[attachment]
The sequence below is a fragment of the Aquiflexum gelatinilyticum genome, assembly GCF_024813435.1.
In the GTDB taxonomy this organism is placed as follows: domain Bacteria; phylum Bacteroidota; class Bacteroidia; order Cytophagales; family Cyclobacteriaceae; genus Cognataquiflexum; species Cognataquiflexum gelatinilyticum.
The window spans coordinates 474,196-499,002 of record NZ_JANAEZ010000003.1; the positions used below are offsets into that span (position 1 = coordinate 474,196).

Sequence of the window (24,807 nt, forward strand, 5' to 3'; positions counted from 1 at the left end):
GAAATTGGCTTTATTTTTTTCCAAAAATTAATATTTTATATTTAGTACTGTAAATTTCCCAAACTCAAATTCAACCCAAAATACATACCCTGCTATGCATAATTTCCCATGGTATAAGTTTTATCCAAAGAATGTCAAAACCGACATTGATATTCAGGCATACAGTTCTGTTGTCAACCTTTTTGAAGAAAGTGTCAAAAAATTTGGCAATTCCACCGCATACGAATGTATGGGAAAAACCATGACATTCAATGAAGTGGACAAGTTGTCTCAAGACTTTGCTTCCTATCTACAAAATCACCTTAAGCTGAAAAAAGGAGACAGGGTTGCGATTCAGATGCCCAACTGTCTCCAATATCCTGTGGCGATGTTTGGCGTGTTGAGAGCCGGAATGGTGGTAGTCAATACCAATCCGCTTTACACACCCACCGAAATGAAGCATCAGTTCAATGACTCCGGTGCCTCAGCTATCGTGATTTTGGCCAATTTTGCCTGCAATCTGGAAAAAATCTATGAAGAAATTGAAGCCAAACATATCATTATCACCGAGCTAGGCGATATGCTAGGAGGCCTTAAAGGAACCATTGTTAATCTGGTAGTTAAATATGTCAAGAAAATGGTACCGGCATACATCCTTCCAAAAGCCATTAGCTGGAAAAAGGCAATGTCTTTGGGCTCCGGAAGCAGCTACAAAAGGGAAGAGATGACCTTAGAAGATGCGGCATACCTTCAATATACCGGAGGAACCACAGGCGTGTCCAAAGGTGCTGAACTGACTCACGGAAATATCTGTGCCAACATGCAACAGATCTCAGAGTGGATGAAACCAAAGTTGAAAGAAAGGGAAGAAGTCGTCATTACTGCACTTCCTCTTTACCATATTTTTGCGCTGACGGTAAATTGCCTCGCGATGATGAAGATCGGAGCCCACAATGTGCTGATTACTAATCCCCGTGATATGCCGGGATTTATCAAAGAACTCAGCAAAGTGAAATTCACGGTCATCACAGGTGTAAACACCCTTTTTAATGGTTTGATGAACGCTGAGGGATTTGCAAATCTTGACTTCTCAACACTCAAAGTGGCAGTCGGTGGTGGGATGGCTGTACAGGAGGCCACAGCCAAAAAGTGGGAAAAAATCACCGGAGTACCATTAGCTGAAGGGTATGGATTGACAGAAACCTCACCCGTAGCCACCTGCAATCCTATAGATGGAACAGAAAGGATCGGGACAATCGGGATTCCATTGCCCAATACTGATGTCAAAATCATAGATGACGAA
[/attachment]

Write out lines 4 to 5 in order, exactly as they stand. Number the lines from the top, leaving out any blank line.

Sequence of the window (24,807 nt, forward strand, 5' to 3'; positions counted from 1 at the left end):
GAAATTGGCTTTATTTTTTTCCAAAAATTAATATTTTATATTTAGTACTGTAAATTTCCCAAACTCAAATTCAACCCAAAATACATACCCTGCTATGCATAATTTCCCATGGTATAAGTTTTATCCAAAGAATGTCAAAACCGACATTGATATTCAGGCATACAGTTCTGTTGTCAACCTTTTTGAAGAAAGTGTCAAAAAATTTGGCAATTCCACCGCATACGAATGTATGGGAAAAACCATGACATTCAATGAAGTGGACAAGTTGTCTCAAGACTTTGCTTCCTATCTACAAAATCACCTTAAGCTGAAAAAAGGAGACAGGGTTGCGATTCAGATGCCCAACTGTCTCCAATATCCTGTGGCGATGTTTGGCGTGTTGAGAGCCGGAATGGTGGTAGTCAATACCAATCCGCTTTACACACCCACCGAAATGAAGCATCAGTTCAATGACTCCGGTGCCTCAGCTATCGTGATTTTGGCCAATTTTGCCTGCAATCTGGAAAAAATCTATGAAGAAATTGAAGCCAAACATATCATTATCACCGAGCTAGGCGATATGCTAGGAGGCCTTAAAGGAACCATTGTTAATCTGGTAGTTAAATATGTCAAGAAAATGGTACCGGCATACATCCTTCCAAAAGCCATTAGCTGGAAAAAGGCAATGTCTTTGGGCTCCGGAAGCAGCTACAAAAGGGAAGAGATGACCTTAGAAGATGCGGCATACCTTCAATATACCGGAGGAACCACAGGCGTGTCCAAAGGTGCTGAACTGACTCACGGAAATATCTGTGCCAACATGCAACAGATCTCAGAGTGGATGAAACCAAAGTTGAAAGAAAGGGAAGAAGTCGTCATTACTGCACTTCCTCTTTACCATATTTTTGCGCTGACGGTAAATTGCCTCGCGATGATGAAGATCGGAGCCCACAATGTGCTGATTACTAATCCCCGTGATATGCCGGGATTTATCAAAGAACTCAGCAAAGTGAAATTCACGGTCATCACAGGTGTAAACACCCTTTTTAATGGTTTGATGAACGCTGAGGGATTTGCAAATCTTGACTTCTCAACACTCAAAGTGGCAGTCGGTGGTGGGATGGCTGTACAGGAGGCCACAGCCAAAAAGTGGGAAAAAATCACCGGAGTACCATTAGCTGAAGGGTATGGATTGACAGAAACCTCACCCGTAGCCACCTGCAATCCTATAGATGGAACAGAAAGGATCGGGACAATCGGGATTCCATTGCCCAATACTGATGTCAAAATCATAGATGACGAA